Monday 16 April 2012

Wetterlings Axes

World renowned Wetterlings Axes

High quality, well-made hand tools hold a place of honour in any craftsman’s toolbox! So when I moved from Sweden to North America in the 1980’s my toolbox contained a few tools I didn’t want to leave behind; a trusted Wetterling sloyd axe, an old Hults Bruk camping axe, a Isaakki Jarvenpaa puukko and a drawknife, tools I still use almost every day in my canoe building business and around my home. A couple of years ago I lost my old Wetterling. To replace it a friend gave me his Gränsfors Bruks hunting axe. A wonderful present in itself, it has been well used, but it was not exactly what I was missing. To make a long story short, this led me to contact Wetterlings Axes in Storvik, Sweden and to carrying their axes for sale in my canoe and outdoors gear store.


Wetterlings has been making hand forged axes for more than 130 years, making it the oldest axe maker still operating in Sweden. The company was founded in early 1880 in the village of Bäckefors Bruk, by Sven Axel Wetterling. In 1882 his brother, Otto Wetterling, returned home from the USA where he had studied industrial axe manufacturing. To be closer to railroad transportation and therefore easier access to raw materials the brothers moved the company to Storvik in 1885. The brothers, there created a piece of legendary Swedish industrial history, using the knowledge and experience of Sven-Axel and the new ideas and technical knowledge of Otto.

With the death of Otto Wetterling in 1915, Sven Axel Wetterling decided it was time to retire. He sold the company in 1917 to a former competitor and old friend, Magnus Liljeblad. The factory was expanded and its machinery and equipment were modernized. 

Vintage Wetterlings Axe Labels

In 1950 the ownership of the now world renowned company was passed on to Gustav Jungefors, a nephew of the owner. The company had grown to employ 40 workers and had also expanded into making their own axe shafts through the purchase of Söderhamns  Axe Shaft Factory. During the postwar era, Wetterlings enjoyed a growing export, and among others, Argentina and Brazil had become important new markets. In the best year ever, Wetterlings produced 160 000 axes. Almost one third of the production was made for Sandvik, which for many years had been an important customer, but also Husqvarna and others purchased Wetterlings axes for re-sale under their own brands.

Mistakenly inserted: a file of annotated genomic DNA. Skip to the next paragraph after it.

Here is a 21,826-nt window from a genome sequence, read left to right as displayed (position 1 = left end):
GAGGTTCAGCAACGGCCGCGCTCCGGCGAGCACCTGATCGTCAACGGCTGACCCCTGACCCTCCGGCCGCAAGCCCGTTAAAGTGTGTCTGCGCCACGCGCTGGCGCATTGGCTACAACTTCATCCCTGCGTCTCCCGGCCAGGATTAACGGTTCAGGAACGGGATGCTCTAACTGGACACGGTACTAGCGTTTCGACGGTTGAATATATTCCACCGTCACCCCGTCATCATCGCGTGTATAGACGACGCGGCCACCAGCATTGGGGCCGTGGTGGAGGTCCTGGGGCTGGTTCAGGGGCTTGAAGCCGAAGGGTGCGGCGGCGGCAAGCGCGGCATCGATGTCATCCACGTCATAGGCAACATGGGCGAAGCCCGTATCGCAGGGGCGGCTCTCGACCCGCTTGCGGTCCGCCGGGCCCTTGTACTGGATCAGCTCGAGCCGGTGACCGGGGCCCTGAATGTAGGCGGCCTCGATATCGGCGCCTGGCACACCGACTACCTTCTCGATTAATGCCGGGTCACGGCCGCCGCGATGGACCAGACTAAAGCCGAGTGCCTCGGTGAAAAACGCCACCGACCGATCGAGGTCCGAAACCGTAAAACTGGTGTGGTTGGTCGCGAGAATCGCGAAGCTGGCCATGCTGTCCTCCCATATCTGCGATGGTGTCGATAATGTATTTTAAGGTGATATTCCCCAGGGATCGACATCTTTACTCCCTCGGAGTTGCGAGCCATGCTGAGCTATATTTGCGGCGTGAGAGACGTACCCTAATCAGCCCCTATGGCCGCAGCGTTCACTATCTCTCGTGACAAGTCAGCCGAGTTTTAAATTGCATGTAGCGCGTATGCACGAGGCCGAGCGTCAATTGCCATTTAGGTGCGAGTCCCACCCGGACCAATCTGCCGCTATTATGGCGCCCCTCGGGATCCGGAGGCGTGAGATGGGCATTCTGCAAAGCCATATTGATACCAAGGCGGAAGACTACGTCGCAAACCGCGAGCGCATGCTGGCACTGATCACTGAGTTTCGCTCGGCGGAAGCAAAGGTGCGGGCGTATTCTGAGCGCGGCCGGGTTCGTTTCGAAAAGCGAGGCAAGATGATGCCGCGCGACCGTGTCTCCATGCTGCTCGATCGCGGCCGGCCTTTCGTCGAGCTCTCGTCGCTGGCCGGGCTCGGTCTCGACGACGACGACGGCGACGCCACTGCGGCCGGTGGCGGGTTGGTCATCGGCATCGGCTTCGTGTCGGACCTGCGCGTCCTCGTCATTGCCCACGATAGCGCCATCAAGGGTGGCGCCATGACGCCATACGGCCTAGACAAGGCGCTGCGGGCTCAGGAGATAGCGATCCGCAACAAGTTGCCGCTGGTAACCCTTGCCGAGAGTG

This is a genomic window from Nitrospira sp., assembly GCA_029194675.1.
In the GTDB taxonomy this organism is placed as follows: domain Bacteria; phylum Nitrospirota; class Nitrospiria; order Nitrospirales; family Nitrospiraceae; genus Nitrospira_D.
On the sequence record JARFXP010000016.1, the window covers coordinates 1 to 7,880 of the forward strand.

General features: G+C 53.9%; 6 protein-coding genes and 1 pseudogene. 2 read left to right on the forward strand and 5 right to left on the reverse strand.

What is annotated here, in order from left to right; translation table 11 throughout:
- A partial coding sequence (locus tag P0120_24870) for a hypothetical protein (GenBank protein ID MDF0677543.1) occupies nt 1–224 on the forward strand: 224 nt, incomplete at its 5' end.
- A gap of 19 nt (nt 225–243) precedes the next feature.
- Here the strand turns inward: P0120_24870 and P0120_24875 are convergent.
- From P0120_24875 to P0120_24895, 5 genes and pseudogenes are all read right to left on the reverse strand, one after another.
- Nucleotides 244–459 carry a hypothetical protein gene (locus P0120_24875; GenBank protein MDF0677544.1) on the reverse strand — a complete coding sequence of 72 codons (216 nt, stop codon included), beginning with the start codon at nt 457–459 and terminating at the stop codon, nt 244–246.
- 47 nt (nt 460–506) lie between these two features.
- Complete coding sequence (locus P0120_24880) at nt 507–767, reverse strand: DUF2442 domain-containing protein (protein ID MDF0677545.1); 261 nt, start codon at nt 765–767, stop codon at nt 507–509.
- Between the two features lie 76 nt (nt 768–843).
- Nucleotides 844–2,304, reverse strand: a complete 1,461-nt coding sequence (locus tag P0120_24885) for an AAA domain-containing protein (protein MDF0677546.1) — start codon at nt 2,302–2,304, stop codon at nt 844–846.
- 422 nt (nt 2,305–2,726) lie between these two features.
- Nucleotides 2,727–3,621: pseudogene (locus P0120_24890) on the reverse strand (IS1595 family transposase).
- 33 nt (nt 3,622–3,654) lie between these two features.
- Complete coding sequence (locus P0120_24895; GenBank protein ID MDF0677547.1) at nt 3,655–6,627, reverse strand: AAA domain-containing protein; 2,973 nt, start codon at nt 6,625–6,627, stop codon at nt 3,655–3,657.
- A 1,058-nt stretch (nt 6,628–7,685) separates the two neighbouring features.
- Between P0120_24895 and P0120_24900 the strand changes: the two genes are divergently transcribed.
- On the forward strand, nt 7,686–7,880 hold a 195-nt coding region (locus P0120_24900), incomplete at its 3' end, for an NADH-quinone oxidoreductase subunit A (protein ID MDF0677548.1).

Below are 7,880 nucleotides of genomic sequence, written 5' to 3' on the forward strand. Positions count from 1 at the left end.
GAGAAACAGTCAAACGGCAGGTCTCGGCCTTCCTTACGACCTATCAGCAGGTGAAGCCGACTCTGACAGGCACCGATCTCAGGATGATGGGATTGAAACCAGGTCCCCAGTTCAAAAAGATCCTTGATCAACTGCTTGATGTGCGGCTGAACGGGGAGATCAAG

The late 1970’s came with hard times for the world’s axe makers. The chainsaw had already taken a good part of the market and with the latest innovations in forest machinery such as harvesters and processors, the axe had taken a definite backseat. Sweden had in the early 1900’s more than twenty axe manufacturers. In 1966 there were only three left; Wetterlings, Gransfors Bruk and Hults Bruk.

Today, it’s not commercial loggers using axes, its people like you and me; homeowners, campers, woodworkers, hunters etc. To meet the demands of this market segment, Wetterlings changed back towards old production methods based on craftsmanship. A new assortment of axe models were developed many based on old re-designed and improved models from the company’s early years.

In 2007, Gabriel Brånby (former owner of Gransfors Bruk) purchased Wetterlings and together with new CEO Julia Kalthof, restored this legendary company back to its former glory.

Vintage hammer presses                                             Forging in the power hammer

For a casual observer and visitor to Wetterlings today, it seems almost as if time has stood still. Wetterlings forges and shapes each axe by hand using old hammer presses and tools, some almost 100 years old, followed by hand finishing the final details on the traditional anvil. This is a task that demands patience and time and is totally dependent on the skill of the blacksmith.

Forging                Finishing the final details by hand               Axe heads               Edge grinding

The forge is still in Storvik, twenty kilometers west of Sandviken, an area in Sweden where people since the time of the Vikings have worked with iron. Today, ten people proudly continue the tradition of producing Wetterlings world class axes.

Wetterlings Axe

Hand forged traditional axes made by Wetterlings, the oldest existing axe forge in Sweden. Made from high grade Swedish steel, hardened and tempered to Rockwell 57 – 58. American hickory handles. All axes supplied with leather sheaths.

An axe from Wetterlings is made to last. With a little care, your axe could be passed on from one generation to the next. With a Wetterlings you have not only an axe, but a friend for life.

Isn’t it time for you to get a Wetterlings axe?

 Order online, over the phone or purchase directly in our store;

Buckhorn Canoe Company
1887 Lakehurst Road, Buckhorn, Ontario, K0L 1J0